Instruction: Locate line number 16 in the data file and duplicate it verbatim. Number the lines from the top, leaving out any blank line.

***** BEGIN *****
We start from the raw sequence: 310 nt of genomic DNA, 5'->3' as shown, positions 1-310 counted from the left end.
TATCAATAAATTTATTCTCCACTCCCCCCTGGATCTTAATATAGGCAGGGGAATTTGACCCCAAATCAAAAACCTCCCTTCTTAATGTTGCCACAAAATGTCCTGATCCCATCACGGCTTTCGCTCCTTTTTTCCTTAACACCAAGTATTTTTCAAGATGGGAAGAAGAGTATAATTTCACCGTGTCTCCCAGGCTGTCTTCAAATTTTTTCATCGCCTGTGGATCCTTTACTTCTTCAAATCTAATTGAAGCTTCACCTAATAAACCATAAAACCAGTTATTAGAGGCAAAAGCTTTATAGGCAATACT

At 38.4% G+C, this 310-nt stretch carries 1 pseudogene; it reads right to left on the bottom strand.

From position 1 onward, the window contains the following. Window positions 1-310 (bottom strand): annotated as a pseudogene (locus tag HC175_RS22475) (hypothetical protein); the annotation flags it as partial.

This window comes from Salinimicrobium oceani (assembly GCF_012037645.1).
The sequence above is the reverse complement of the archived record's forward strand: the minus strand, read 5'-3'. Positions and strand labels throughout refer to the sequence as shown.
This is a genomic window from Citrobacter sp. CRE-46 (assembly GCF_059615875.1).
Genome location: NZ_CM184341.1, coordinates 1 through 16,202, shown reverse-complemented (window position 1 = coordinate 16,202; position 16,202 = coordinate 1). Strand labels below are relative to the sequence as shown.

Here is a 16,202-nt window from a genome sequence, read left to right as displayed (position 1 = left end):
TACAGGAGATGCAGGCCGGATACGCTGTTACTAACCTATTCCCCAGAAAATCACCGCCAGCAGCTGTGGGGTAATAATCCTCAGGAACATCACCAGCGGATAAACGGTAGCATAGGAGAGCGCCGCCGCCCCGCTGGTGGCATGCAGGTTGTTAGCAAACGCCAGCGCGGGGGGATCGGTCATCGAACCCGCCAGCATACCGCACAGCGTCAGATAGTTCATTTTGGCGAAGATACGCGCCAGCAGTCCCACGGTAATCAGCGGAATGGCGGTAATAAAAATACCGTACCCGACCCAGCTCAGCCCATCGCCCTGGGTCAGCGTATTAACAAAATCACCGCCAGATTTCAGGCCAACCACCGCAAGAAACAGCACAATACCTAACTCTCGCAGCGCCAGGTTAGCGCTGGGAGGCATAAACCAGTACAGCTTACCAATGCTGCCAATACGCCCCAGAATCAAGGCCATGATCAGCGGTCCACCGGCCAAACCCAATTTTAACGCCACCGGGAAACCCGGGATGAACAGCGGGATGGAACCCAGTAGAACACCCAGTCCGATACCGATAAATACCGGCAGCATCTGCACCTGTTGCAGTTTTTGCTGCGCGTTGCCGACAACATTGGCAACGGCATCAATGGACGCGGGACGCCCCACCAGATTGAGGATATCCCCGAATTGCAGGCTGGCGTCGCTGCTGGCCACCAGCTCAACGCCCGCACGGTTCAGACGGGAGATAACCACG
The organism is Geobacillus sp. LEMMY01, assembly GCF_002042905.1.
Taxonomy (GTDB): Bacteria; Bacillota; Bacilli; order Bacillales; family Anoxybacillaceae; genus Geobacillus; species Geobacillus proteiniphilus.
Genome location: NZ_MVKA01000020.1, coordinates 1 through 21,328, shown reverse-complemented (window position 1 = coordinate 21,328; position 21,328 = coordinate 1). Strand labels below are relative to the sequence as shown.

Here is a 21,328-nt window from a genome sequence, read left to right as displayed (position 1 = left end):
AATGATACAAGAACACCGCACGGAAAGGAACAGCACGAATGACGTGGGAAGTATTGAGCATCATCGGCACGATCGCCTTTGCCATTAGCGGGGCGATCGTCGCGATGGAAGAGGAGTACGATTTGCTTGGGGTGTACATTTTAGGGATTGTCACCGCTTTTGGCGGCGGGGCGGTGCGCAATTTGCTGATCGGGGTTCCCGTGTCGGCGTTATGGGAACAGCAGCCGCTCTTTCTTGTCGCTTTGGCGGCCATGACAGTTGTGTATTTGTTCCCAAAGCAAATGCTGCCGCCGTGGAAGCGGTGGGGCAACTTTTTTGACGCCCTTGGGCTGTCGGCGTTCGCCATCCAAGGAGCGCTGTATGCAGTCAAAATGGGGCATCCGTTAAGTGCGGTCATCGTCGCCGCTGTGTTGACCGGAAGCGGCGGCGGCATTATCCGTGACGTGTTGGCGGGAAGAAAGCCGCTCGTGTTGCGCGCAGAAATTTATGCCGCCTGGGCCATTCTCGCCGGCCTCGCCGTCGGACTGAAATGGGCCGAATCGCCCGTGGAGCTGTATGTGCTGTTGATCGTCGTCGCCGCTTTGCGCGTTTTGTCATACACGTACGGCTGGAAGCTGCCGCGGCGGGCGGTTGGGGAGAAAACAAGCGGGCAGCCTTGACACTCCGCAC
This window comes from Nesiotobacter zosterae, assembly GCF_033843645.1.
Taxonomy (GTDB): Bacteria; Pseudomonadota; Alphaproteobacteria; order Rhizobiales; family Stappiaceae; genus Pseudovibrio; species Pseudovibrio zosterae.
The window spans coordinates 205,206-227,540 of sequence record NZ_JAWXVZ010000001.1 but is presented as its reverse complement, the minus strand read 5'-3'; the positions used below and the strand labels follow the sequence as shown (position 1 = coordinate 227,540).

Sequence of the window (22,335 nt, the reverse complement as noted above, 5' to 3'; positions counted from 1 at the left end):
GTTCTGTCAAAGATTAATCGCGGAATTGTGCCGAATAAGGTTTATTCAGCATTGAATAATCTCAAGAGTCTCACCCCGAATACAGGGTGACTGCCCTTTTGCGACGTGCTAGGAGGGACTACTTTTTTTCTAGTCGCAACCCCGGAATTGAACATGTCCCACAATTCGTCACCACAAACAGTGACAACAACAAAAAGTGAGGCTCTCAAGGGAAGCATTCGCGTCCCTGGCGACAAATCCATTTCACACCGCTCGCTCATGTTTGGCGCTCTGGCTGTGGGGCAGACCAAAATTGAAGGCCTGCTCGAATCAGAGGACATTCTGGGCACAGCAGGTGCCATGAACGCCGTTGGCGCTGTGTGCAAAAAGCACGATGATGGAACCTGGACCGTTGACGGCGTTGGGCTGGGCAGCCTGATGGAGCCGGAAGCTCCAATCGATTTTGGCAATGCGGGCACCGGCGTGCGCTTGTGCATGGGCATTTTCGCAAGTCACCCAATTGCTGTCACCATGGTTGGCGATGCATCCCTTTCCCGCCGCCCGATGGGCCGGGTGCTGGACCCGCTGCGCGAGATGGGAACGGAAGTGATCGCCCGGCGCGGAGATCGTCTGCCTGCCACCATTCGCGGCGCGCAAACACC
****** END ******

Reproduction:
This window comes from Nesiotobacter zosterae, assembly GCF_033843645.1.